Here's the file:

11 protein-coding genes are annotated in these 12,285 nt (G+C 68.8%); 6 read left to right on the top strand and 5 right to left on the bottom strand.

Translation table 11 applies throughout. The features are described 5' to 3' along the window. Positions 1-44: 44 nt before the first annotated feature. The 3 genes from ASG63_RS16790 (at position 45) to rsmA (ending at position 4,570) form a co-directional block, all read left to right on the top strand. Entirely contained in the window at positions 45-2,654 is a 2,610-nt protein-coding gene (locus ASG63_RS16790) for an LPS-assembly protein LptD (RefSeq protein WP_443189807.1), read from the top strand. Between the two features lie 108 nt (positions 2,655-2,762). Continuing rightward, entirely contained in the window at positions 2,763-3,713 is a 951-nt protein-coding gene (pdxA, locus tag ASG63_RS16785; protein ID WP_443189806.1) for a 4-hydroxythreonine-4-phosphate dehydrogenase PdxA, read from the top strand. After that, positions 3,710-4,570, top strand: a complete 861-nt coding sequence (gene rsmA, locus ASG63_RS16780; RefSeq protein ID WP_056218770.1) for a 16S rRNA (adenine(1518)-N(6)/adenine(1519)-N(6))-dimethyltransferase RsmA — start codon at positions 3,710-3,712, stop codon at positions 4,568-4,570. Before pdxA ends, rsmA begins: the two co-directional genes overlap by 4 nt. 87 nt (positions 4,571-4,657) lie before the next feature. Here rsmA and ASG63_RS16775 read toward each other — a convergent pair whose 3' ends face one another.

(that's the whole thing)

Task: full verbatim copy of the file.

11 protein-coding genes are annotated in these 12,285 nt (G+C 68.8%); 6 read left to right on the top strand and 5 right to left on the bottom strand.

Translation table 11 applies throughout. The features are described 5' to 3' along the window. Positions 1-44: 44 nt before the first annotated feature. The 3 genes from ASG63_RS16790 (at position 45) to rsmA (ending at position 4,570) form a co-directional block, all read left to right on the top strand. Entirely contained in the window at positions 45-2,654 is a 2,610-nt protein-coding gene (locus ASG63_RS16790) for an LPS-assembly protein LptD (RefSeq protein WP_443189807.1), read from the top strand. Between the two features lie 108 nt (positions 2,655-2,762). Continuing rightward, entirely contained in the window at positions 2,763-3,713 is a 951-nt protein-coding gene (pdxA, locus tag ASG63_RS16785; protein ID WP_443189806.1) for a 4-hydroxythreonine-4-phosphate dehydrogenase PdxA, read from the top strand. After that, positions 3,710-4,570, top strand: a complete 861-nt coding sequence (gene rsmA, locus ASG63_RS16780; RefSeq protein ID WP_056218770.1) for a 16S rRNA (adenine(1518)-N(6)/adenine(1519)-N(6))-dimethyltransferase RsmA — start codon at positions 3,710-3,712, stop codon at positions 4,568-4,570. Before pdxA ends, rsmA begins: the two co-directional genes overlap by 4 nt. 87 nt (positions 4,571-4,657) lie before the next feature. Here rsmA and ASG63_RS16775 read toward each other — a convergent pair whose 3' ends face one another.